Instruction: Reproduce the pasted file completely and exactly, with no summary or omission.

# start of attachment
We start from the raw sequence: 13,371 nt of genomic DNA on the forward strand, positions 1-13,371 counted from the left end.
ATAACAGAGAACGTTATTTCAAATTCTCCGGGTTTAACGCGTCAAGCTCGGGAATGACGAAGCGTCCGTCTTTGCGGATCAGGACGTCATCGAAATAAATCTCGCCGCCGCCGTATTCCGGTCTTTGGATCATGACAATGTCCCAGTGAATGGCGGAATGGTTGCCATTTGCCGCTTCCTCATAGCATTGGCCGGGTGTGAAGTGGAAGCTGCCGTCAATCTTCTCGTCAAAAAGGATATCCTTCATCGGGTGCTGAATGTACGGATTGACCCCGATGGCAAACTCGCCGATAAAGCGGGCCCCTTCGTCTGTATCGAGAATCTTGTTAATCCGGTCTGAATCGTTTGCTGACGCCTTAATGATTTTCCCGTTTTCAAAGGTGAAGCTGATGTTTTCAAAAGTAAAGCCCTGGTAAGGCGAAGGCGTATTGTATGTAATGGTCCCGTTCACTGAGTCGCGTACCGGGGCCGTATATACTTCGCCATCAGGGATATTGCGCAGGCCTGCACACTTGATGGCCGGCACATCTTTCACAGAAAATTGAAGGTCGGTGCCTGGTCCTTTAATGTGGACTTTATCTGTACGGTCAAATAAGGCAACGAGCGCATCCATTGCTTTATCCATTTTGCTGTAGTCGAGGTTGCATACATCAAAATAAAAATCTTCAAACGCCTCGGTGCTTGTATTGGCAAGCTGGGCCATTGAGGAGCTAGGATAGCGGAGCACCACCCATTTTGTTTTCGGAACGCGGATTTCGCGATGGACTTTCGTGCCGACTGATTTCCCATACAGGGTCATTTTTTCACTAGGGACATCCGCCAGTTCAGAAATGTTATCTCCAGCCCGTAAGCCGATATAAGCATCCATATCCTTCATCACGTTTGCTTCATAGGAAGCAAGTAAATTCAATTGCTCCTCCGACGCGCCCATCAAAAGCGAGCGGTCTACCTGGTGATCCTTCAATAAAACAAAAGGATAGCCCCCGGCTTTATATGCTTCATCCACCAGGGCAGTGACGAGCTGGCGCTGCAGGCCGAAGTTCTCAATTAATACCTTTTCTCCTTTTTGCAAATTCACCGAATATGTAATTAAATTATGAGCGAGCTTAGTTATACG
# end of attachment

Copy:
We start from the raw sequence: 13,371 nt of genomic DNA on the forward strand, positions 1-13,371 counted from the left end.
ATAACAGAGAACGTTATTTCAAATTCTCCGGGTTTAACGCGTCAAGCTCGGGAATGACGAAGCGTCCGTCTTTGCGGATCAGGACGTCATCGAAATAAATCTCGCCGCCGCCGTATTCCGGTCTTTGGATCATGACAATGTCCCAGTGAATGGCGGAATGGTTGCCATTTGCCGCTTCCTCATAGCATTGGCCGGGTGTGAAGTGGAAGCTGCCGTCAATCTTCTCGTCAAAAAGGATATCCTTCATCGGGTGCTGAATGTACGGATTGACCCCGATGGCAAACTCGCCGATAAAGCGGGCCCCTTCGTCTGTATCGAGAATCTTGTTAATCCGGTCTGAATCGTTTGCTGACGCCTTAATGATTTTCCCGTTTTCAAAGGTGAAGCTGATGTTTTCAAAAGTAAAGCCCTGGTAAGGCGAAGGCGTATTGTATGTAATGGTCCCGTTCACTGAGTCGCGTACCGGGGCCGTATATACTTCGCCATCAGGGATATTGCGCAGGCCTGCACACTTGATGGCCGGCACATCTTTCACAGAAAATTGAAGGTCGGTGCCTGGTCCTTTAATGTGGACTTTATCTGTACGGTCAAATAAGGCAACGAGCGCATCCATTGCTTTATCCATTTTGCTGTAGTCGAGGTTGCATACATCAAAATAAAAATCTTCAAACGCCTCGGTGCTTGTATTGGCAAGCTGGGCCATTGAGGAGCTAGGATAGCGGAGCACCACCCATTTTGTTTTCGGAACGCGGATTTCGCGATGGACTTTCGTGCCGACTGATTTCCCATACAGGGTCATTTTTTCACTAGGGACATCCGCCAGTTCAGAAATGTTATCTCCAGCCCGTAAGCCGATATAAGCATCCATATCCTTCATCACGTTTGCTTCATAGGAAGCAAGTAAATTCAATTGCTCCTCCGACGCGCCCATCAAAAGCGAGCGGTCTACCTGGTGATCCTTCAATAAAACAAAAGGATAGCCCCCGGCTTTATATGCTTCATCCACCAGGGCAGTGACGAGCTGGCGCTGCAGGCCGAAGTTCTCAATTAATACCTTTTCTCCTTTTTGCAAATTCACCGAATATGTAATTAAATTATGAGCGAGCTTAGTTATACG